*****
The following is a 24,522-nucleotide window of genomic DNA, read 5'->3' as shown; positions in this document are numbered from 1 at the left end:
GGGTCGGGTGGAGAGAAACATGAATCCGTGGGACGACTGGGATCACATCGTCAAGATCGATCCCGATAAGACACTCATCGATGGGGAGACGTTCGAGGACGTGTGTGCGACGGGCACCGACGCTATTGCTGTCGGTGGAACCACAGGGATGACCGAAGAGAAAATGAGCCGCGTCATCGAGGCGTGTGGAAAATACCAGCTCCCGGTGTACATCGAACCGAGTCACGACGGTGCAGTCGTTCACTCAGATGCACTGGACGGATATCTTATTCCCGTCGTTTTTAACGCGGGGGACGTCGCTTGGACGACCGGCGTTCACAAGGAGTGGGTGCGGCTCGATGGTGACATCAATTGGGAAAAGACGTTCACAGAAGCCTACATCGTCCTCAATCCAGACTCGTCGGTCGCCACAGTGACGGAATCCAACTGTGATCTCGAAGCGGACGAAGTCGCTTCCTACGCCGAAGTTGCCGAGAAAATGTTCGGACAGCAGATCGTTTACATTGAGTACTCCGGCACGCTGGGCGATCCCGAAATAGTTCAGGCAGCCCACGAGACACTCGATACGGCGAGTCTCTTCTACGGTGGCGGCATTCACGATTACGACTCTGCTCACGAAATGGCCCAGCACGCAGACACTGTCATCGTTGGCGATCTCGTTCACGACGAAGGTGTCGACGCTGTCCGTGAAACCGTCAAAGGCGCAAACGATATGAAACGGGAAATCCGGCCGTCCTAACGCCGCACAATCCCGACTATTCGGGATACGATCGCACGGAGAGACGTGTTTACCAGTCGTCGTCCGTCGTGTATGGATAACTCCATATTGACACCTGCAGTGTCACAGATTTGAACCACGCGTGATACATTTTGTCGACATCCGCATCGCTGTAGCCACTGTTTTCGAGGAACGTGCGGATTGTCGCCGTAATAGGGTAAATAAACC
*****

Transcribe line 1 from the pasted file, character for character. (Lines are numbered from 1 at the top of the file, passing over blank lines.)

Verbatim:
The following is a 24,522-nucleotide window of genomic DNA, read 5'->3' as shown; positions in this document are numbered from 1 at the left end: